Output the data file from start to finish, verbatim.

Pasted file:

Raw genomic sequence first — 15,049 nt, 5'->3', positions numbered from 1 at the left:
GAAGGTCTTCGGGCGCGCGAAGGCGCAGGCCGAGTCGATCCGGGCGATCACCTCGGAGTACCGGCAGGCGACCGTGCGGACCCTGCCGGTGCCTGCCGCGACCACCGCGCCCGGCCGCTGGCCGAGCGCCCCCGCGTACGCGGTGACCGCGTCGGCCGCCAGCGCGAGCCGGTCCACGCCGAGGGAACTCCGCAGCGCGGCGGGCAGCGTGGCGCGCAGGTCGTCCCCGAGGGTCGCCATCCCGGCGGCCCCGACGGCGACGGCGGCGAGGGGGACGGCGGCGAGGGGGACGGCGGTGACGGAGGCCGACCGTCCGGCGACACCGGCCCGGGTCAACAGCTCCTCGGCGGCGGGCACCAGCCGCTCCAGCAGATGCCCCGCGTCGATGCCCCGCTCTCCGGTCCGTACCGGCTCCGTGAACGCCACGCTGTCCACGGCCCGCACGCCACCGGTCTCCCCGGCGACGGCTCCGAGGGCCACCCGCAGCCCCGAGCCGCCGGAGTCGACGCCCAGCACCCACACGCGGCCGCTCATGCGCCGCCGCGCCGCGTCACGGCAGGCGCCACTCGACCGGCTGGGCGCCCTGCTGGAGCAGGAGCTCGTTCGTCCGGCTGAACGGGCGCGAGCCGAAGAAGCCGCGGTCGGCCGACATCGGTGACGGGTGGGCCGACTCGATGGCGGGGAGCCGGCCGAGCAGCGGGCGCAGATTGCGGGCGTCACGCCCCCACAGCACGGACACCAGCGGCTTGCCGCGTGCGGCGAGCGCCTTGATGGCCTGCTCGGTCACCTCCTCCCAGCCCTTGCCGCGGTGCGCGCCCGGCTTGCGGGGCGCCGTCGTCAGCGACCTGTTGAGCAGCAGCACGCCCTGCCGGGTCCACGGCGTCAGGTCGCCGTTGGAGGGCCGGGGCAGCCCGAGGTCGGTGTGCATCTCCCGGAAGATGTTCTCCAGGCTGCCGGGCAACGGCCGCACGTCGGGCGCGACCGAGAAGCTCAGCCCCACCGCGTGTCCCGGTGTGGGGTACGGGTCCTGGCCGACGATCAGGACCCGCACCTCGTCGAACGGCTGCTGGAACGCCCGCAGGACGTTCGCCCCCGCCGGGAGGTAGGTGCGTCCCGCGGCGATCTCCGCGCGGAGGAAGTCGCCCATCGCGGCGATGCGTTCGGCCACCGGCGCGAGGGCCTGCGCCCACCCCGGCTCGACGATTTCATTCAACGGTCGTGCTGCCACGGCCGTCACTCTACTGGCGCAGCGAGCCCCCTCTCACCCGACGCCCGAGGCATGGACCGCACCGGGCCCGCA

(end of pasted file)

Raw genomic sequence first — 15,049 nt, 5'->3', positions numbered from 1 at the left:
GAAGGTCTTCGGGCGCGCGAAGGCGCAGGCCGAGTCGATCCGGGCGATCACCTCGGAGTACCGGCAGGCGACCGTGCGGACCCTGCCGGTGCCTGCCGCGACCACCGCGCCCGGCCGCTGGCCGAGCGCCCCCGCGTACGCGGTGACCGCGTCGGCCGCCAGCGCGAGCCGGTCCACGCCGAGGGAACTCCGCAGCGCGGCGGGCAGCGTGGCGCGCAGGTCGTCCCCGAGGGTCGCCATCCCGGCGGCCCCGACGGCGACGGCGGCGAGGGGGACGGCGGCGAGGGGGACGGCGGTGACGGAGGCCGACCGTCCGGCGACACCGGCCCGGGTCAACAGCTCCTCGGCGGCGGGCACCAGCCGCTCCAGCAGATGCCCCGCGTCGATGCCCCGCTCTCCGGTCCGTACCGGCTCCGTGAACGCCACGCTGTCCACGGCCCGCACGCCACCGGTCTCCCCGGCGACGGCTCCGAGGGCCACCCGCAGCCCCGAGCCGCCGGAGTCGACGCCCAGCACCCACACGCGGCCGCTCATGCGCCGCCGCGCCGCGTCACGGCAGGCGCCACTCGACCGGCTGGGCGCCCTGCTGGAGCAGGAGCTCGTTCGTCCGGCTGAACGGGCGCGAGCCGAAGAAGCCGCGGTCGGCCGACATCGGTGACGGGTGGGCCGACTCGATGGCGGGGAGCCGGCCGAGCAGCGGGCGCAGATTGCGGGCGTCACGCCCCCACAGCACGGACACCAGCGGCTTGCCGCGTGCGGCGAGCGCCTTGATGGCCTGCTCGGTCACCTCCTCCCAGCCCTTGCCGCGGTGCGCGCCCGGCTTGCGGGGCGCCGTCGTCAGCGACCTGTTGAGCAGCAGCACGCCCTGCCGGGTCCACGGCGTCAGGTCGCCGTTGGAGGGCCGGGGCAGCCCGAGGTCGGTGTGCATCTCCCGGAAGATGTTCTCCAGGCTGCCGGGCAACGGCCGCACGTCGGGCGCGACCGAGAAGCTCAGCCCCACCGCGTGTCCCGGTGTGGGGTACGGGTCCTGGCCGACGATCAGGACCCGCACCTCGTCGAACGGCTGCTGGAACGCCCGCAGGACGTTCGCCCCCGCCGGGAGGTAGGTGCGTCCCGCGGCGATCTCCGCGCGGAGGAAGTCGCCCATCGCGGCGATGCGTTCGGCCACCGGCGCGAGGGCCTGCGCCCACCCCGGCTCGACGATTTCATTCAACGGTCGTGCTGCCACGGCCGTCACTCTACTGGCGCAGCGAGCCCCCTCTCACCCGACGCCCGAGGCATGGACCGCACCGGGCCCGCA